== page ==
Multiple Regression

Multiple Regression

So far, the course has considered a single continuous predictor attribute. That is, in the following equation, we have only considered a single \(X\) attribute.

$$ Y = \beta_{0} + \beta_{1} X + \epsilon $$

However, there are many situations where we would want more than one predictor attribute in the data. We can simply add another predictor attribute and this would look like the following regression equation.

$$ Y = \beta_{0} + \beta_{1} X_{1} + \beta_{2} X_{2} + \epsilon $$

where \(X_{1}\) and \(X_{2}\) are two different predictors attributes. Let’s dive right into some data to explore this a bit more.

Data

For this portion, using data from the college scorecard representing information about higher education institutions.

library(tidyverse)
## ── Attaching packages ─────────────────────────────────────── tidyverse 1.3.2 ──
## ✔ ggplot2 3.3.6      ✔ purrr   0.3.4 
## ✔ tibble  3.1.8      ✔ dplyr   1.0.10
## ✔ tidyr   1.2.1      ✔ stringr 1.4.1 
## ✔ readr   2.1.2      ✔ forcats 0.5.2 
## ── Conflicts ────────────────────────────────────────── tidyverse_conflicts() ──
## ✖ dplyr::filter() masks stats::filter()
## ✖ dplyr::lag()    masks stats::lag()
library(ggformula)
## Loading required package: ggstance
## 
## Attaching package: 'ggstance'
## 
## The following objects are masked from 'package:ggplot2':
## 
##     geom_errorbarh, GeomErrorbarh
## 
## Loading required package: scales
## 
## Attaching package: 'scales'
## 
## The following object is masked from 'package:purrr':
## 
##     discard
## 
## The following object is masked from 'package:readr':
## 
##     col_factor
## 
## Loading required package: ggridges
## 
## New to ggformula?  Try the tutorials:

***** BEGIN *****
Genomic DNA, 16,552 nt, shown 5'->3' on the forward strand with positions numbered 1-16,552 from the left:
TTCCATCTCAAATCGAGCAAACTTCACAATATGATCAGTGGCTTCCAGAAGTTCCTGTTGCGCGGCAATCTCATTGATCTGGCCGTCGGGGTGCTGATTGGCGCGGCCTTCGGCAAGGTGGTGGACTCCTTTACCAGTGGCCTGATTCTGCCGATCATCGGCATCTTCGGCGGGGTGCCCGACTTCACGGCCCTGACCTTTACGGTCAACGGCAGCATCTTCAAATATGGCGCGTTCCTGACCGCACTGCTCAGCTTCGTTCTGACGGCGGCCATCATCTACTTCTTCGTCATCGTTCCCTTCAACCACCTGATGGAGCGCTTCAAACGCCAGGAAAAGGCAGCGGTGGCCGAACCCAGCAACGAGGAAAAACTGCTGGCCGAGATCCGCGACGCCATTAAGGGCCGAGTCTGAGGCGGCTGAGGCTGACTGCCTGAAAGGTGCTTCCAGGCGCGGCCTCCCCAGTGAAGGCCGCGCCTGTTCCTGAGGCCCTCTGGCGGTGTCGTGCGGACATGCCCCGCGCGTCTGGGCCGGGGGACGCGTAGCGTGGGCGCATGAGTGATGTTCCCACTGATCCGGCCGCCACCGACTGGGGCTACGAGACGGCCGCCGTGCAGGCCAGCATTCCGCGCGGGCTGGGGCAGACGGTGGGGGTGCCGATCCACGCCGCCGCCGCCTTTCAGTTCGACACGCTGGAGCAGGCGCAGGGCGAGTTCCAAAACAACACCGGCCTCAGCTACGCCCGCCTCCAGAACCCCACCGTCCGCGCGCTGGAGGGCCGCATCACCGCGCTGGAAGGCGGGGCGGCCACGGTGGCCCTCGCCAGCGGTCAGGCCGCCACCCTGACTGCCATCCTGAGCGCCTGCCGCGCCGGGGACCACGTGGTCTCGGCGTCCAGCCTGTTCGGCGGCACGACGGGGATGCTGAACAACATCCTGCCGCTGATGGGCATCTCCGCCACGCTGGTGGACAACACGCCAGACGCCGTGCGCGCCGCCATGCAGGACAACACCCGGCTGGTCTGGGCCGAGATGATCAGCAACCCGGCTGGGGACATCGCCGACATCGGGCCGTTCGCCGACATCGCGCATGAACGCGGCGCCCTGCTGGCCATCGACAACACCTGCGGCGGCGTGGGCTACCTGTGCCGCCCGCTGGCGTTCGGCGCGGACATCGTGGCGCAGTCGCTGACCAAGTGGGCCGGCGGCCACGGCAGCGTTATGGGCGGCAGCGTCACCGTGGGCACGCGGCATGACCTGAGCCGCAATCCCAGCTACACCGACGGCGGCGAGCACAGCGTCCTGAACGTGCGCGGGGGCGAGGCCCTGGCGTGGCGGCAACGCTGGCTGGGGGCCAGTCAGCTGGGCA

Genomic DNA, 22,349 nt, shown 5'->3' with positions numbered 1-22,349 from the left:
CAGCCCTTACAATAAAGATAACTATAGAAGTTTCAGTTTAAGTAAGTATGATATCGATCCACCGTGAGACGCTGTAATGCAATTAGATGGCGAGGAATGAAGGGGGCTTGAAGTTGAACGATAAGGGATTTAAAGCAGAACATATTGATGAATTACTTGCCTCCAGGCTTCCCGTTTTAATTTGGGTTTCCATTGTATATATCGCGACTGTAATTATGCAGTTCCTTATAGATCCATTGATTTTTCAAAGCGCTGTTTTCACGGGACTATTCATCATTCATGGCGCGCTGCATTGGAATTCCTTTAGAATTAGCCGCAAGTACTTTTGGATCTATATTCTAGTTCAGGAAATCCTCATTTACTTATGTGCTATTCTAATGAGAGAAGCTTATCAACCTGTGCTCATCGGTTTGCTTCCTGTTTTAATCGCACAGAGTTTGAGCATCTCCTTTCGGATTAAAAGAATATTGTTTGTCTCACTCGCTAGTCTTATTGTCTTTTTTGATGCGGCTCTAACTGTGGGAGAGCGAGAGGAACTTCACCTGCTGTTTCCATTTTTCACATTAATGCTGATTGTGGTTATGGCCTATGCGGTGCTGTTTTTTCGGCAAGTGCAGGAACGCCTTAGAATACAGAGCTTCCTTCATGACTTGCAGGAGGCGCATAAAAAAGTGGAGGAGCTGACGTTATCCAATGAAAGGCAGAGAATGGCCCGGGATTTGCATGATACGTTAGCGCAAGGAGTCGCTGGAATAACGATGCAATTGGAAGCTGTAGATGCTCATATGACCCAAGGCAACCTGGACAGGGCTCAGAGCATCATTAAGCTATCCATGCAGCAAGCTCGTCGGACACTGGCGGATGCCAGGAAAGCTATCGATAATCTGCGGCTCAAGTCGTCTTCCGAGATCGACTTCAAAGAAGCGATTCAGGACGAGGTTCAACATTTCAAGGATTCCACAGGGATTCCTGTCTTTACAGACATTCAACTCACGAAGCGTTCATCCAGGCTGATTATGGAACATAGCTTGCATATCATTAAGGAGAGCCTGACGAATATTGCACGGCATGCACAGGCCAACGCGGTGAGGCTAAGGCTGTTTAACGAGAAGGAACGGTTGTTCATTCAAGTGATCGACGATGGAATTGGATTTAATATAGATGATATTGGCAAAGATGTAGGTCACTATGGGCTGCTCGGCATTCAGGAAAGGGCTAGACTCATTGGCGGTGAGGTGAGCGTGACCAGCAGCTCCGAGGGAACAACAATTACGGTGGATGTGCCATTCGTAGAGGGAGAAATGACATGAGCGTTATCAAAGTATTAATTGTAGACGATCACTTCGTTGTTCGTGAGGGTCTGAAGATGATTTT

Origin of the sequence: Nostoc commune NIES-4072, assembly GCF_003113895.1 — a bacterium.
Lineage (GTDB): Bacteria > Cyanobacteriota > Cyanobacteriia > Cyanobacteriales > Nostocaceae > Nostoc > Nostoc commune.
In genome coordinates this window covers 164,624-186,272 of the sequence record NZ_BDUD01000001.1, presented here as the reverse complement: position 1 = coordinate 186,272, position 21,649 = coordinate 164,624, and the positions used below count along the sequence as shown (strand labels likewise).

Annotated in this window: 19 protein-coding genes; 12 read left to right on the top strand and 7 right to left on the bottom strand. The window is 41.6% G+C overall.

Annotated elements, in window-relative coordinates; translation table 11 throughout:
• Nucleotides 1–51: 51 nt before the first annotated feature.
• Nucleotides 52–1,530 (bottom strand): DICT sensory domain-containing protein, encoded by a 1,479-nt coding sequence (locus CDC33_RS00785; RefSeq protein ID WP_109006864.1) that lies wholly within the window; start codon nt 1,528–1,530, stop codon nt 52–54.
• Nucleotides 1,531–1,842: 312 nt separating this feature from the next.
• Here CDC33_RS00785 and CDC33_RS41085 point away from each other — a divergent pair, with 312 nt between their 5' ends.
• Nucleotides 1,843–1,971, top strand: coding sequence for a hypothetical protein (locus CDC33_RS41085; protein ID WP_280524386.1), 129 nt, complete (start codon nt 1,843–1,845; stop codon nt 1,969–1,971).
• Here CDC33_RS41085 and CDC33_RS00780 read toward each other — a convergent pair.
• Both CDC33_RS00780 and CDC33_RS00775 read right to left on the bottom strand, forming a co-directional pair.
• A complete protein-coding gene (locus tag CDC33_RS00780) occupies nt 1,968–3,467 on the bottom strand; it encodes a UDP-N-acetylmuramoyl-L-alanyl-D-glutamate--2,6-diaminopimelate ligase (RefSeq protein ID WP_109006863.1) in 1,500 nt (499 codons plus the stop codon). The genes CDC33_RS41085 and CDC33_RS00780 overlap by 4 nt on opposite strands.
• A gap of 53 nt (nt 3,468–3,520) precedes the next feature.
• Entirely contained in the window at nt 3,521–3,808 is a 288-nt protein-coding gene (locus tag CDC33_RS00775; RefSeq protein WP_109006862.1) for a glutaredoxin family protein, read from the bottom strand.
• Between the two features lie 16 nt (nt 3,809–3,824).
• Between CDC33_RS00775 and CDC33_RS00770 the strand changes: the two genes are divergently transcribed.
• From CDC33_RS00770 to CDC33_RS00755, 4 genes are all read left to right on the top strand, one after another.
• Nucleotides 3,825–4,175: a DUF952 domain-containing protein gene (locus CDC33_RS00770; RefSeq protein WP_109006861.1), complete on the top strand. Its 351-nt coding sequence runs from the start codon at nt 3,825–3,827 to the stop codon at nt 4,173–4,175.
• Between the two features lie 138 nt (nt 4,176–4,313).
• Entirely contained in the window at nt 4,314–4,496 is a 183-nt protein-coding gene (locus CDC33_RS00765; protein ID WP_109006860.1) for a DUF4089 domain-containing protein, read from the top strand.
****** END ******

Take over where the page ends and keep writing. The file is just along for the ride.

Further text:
## 	learnr::run_tutorial("introduction", package = "ggformula")
## 	learnr::run_tutorial("refining", package = "ggformula")
theme_set(theme_bw(base_size = 18))

college <- read_csv("https://raw.githubusercontent.com/lebebr01/statthink/main/data-raw/College-scorecard-4143.csv")
## Rows: 7058 Columns: 16
## ── Column specification ────────────────────────────────────────────────────────
## Delimiter: ","
## chr  (6): instnm, city, stabbr, preddeg, region, locale
## dbl (10): adm_rate, actcmmid, ugds, costt4_a, costt4_p, tuitionfee_in, tuiti...
## 
## ℹ Use `spec()` to retrieve the full column specification for this data.
## ℹ Specify the column types or set `show_col_types = FALSE` to quiet this message.
head(college)
## # A tibble: 6 × 16
##   instnm        city  stabbr preddeg region locale adm_r…¹ actcm…²  ugds costt…³
##   <chr>         <chr> <chr>  <chr>   <chr>  <chr>    <dbl>   <dbl> <dbl>   <dbl>
## 1 Alabama A & … Norm… AL     Bachel… South… City:…   0.903      18  4824   22886
## 2 University o… Birm… AL     Bachel… South… City:…   0.918      25 12866   24129
## 3 Amridge Univ… Mont… AL     Bachel… South… City:…  NA          NA   322   15080
## 4 University o… Hunt… AL     Bachel… South… City:…   0.812      28  6917   22108
## 5 Alabama Stat… Mont… AL     Bachel… South… City:…   0.979      18  4189   19413
## 6 The Universi… Tusc… AL     Bachel… South… City:…   0.533      28 32387   28836
## # … with 6 more variables: costt4_p <dbl>, tuitionfee_in <dbl>,